Call us today 0800 988 7107
4 minutes
24 Mar 2023

Shy bladder syndrome and urine drug testing

Paruresis, also known as shy bladder syndrome, is something which really blights some people’s lives and can cause real issues when asked to provide a urine sample for drug testing. Alternative sample types for drug testing is an option that could make a real difference to an individual's anxiety.

Urine drug testing and shy bladder

What is Shy Bladder syndrome?

Paruresis is described as "An inability to urinate in the presence, real or perceived, of others". Common names for the condition are 'shy bladder', 'bashful bladder' or 'pee shy'. A medical description is Psychogenic Urinary Retention.

Paruresis is recognised as a social anxiety disorder rather than a social phobia. It affects both men and women, of all ages and backgrounds.

Sufferers are often called Avoidant Paruretics (or APs for short), meaning that their paruresis manifests itself in avoiding the situations that inhibits an individual from being able to pee.

We have collaborated with the UK Paruresis Trust (UKPT), to provide useful information to individuals that may be affected by shy bladder.

Urine drug testing and shy bladder

As a company, we understand that the collection of urine samples for drug testing can be perceived as invasive. As such, we always offer alternative sample collection methods to individuals and organisations looking to undertake drug testing.

In addition, if it is a regulatory requirement that a urine sample must be used for a drug test, we have introduced protocols and policies to minimise any discomfort or anxiety felt by the donor. This includes issues of potential discrimination and the consideration of existing medical conditions, such as paruresis.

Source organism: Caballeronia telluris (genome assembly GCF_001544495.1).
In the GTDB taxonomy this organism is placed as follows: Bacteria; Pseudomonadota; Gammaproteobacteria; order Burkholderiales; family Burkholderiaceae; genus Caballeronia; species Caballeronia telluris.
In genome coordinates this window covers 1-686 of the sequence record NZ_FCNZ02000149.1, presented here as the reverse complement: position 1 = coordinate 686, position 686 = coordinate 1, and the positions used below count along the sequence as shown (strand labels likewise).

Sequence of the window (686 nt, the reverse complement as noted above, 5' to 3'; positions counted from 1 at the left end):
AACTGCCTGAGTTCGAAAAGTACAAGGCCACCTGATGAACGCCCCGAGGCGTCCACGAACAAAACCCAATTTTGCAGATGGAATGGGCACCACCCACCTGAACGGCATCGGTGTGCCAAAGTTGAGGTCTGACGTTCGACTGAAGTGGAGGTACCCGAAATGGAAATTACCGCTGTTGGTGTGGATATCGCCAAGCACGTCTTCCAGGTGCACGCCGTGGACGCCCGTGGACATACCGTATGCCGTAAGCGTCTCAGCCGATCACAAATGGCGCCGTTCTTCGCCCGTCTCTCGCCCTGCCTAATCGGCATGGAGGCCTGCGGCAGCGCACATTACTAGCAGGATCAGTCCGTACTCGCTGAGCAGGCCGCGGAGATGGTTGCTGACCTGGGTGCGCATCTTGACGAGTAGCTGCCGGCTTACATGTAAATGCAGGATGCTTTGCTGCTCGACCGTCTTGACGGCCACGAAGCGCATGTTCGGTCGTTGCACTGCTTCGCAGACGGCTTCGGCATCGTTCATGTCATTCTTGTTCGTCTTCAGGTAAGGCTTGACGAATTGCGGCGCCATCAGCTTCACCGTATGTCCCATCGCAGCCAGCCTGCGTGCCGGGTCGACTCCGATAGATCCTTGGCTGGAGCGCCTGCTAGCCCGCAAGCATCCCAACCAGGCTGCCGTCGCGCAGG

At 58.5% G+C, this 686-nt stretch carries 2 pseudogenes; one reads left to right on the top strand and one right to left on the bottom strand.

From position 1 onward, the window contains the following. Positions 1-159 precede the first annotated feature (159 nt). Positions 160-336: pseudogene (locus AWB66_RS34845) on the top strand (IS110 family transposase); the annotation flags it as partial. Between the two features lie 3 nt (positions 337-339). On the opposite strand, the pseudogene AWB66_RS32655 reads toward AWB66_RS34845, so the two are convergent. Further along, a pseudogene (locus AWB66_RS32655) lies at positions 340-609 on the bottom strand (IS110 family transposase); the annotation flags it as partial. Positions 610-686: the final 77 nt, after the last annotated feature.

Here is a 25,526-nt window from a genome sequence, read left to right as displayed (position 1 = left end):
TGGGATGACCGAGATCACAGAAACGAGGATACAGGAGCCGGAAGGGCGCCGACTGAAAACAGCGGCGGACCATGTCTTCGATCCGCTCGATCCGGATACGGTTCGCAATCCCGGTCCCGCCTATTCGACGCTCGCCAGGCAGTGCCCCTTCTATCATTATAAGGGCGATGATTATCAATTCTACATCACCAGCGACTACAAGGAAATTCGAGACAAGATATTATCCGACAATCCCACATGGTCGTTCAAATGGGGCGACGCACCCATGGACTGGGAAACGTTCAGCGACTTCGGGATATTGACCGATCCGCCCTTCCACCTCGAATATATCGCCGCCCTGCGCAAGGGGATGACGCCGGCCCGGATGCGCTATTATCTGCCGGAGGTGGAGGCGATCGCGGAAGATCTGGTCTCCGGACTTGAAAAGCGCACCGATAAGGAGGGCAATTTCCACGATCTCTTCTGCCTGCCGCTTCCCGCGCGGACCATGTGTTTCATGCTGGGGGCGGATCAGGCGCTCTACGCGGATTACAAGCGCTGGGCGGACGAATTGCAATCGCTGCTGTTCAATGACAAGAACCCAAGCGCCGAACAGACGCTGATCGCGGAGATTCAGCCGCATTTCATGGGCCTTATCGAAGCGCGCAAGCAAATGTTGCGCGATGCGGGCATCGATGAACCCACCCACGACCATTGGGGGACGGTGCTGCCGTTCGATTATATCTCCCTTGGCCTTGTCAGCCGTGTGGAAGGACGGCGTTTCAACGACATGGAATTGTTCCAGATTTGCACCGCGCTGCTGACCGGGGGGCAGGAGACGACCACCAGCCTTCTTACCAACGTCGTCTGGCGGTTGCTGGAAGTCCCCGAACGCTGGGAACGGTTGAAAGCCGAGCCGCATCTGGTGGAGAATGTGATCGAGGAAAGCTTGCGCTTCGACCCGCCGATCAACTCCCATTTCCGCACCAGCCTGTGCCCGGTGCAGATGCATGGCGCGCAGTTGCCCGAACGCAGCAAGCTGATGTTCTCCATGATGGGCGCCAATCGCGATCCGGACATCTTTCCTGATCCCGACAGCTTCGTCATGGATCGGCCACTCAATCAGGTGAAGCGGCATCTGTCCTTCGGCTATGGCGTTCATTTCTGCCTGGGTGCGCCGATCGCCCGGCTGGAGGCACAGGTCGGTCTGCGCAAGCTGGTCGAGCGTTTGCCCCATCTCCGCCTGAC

For example, we will always provide privacy and a secure toilet facility for sample donors. Our sample collection officers do not observe the urine sample being provided as we put measures in place to avoid potential adulteration of samples, for instance, blue dye in toilet bowl and cistern, and tamper seals across taps and water sources.

Furthermore, if there is a case of shy bladder, many of our workplace testing clients have contingency sample methods in place. This will involve the collection of saliva samples rather than urine.

However, there are exceptions to this, and some safety critical industries require a urine sample without the contingency of saliva samples. for example, Network Rail do not allow saliva contingency testing on site. However, their standards do state that any donor who cannot provide a sample should be reviewed by a medical review officer (MRO) prior to uploading a FAIL or NO RESULT because of being unable/refusing to provide a sample. It would ultimately be the MROs responsibility to review each candidate and circumstances on a case by case basis and this should be the stage at which any medical evidence is submitted in support of the donor's claim.

In addition, we always advise individuals and organisations to disclose any medical conditions that may impact a drug test prior to testing. Many companies who introduce a drug testing programme will have a period of time in which they allow employees to raise any concerns they have. This would also apply to an employee starting a new job, as they would be able to view the company’s drug and alcohol policy and address any concerns prior to being in a position where they are asked to undergo testing by providing a urine sample. If possible, the solution would be to use saliva samples rather than urine.

Finally, we will always advise our workplace drug testing clients of best practice. In this case, donors who are unable to urinate due to paruresis, must not be discriminated against or deemed as failed a drug test because they cannot provide a urine sample. All of our chain of custody forms are designed to capture instances of non-conformance in cases of being unable to provide, or an insufficient sample. As a result, such cases will not be treated as a fail, but will instead trigger the collection of a contingency sample such as saliva, or fall back on the organisations own drug and alcohol policy.

Further help and support on Shy Bladder

As mentioned, we have collaborated with the UK Paruresis Trust (UKPT) on this important subject, and its relevance to urine drug testing.

UKPT offer excellent support and advice for those suffering from Paruresis. You can read about them and their aims here.

In addition, UKPT provide specific information in relation to drug and alcohol testing. Also, they have produced a paruresis guidance leaflet that can be used to inform individuals, testers and legal representatives.

You can contact UKPT here.